By Mark Dovich
On May 27, Armenia’s National Assembly passed an amendment to the country’s tax code that will result in a considerable increase in property taxes. Finance Minister Atom Janjughazyan voiced his support for the amendment, arguing that local governments, whose budgets are largely dependent on property tax revenues, stand to benefit from the changes. The amendment enters into force on January 1, 2021 and is to be implemented gradually over the course of a three-year period.
Under the new procedure, taxes will be based on a property’s market value rather than its cadastral value, as is currently done. A cadastral value is an estimate of a property’s worth calculated by the government, rather than by the market. A property’s cadastral value is oftentimes significantly lower than its market value.
Therefore, collecting taxes based on a property’s market value, rather than its cadastral value, will considerably raise tax revenues for the government. Janjughazyan himself estimates that the government’s property tax revenue could more than quadruple as a result of the amendment. Currently, Armenia’s property-tax-to-GDP ratio of 0.2 percent is one of Europe’s lowest. As a point of comparison, Georgia’s ratio stands at 1.1 percent, and Russia’s at 1.2 percent.
Under the amendment, tax brackets will be created for apartments and individual residential buildings, with higher taxes paid on properties falling in higher brackets. For instance, any apartment valued on the market at 10 million drams (USD 20,000) or fewer will be taxed at 0.05 percent, whereas apartments valued above that figure will be subject to additional taxation beyond the 0.05 percent baseline. To that end, the government has said it will review real estate prices at least once every two years in order to keep the system up-to-date.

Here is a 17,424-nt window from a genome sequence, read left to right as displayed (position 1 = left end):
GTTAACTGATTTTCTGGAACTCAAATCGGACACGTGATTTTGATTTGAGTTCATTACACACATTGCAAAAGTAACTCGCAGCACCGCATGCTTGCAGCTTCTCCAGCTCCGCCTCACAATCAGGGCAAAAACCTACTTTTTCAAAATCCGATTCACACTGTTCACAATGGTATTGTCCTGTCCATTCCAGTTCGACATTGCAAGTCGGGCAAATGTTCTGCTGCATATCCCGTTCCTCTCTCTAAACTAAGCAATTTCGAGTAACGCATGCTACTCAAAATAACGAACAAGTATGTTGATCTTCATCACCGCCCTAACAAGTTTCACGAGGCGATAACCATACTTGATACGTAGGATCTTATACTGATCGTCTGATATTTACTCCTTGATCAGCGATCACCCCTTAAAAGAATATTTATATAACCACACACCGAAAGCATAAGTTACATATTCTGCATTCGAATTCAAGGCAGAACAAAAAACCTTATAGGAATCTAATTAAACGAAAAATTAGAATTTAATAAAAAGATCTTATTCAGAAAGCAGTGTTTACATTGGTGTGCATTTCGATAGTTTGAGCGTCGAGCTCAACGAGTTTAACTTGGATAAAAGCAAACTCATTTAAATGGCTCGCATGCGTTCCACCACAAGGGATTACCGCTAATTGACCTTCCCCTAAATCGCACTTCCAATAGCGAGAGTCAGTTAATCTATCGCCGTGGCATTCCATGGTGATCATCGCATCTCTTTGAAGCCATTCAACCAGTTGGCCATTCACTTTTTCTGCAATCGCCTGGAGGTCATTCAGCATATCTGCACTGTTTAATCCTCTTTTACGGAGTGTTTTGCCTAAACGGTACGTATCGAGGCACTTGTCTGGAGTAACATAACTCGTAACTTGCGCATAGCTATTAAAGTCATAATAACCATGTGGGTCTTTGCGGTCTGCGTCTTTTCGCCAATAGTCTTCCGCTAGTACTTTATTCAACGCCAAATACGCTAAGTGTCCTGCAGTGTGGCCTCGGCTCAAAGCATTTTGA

Speaking at a government meeting on May 27, Prime Minister Nikol Pashinyan defended the changes, claiming that the bracketing system detailed above had been chosen in an effort to increase taxes on holders of luxury properties, while keeping taxes affordable for the average citizen. Pashinyan also highlighted that the amendment had been developed over a considerable period of time and had been drafted as a result of in-depth discussions among numerous government bodies.
The government’s move to raise property taxes comes against the backdrop of a deepening economic recession in the country. Largely the result of social restrictions that had been imposed in March to mitigate the public health impact of the ongoing coronavirus crisis, index of economic activity [an indicator close to economic growth] in Armenia contracted 17 percent in April. Economic forecasts for the year expect this recession to continue: the Armenian government is currently predicting a growth rate of -2.0 percent for 2020, while the European Bank for Reconstruction and Development has projected a -3.5 percent growth rate for the region overall.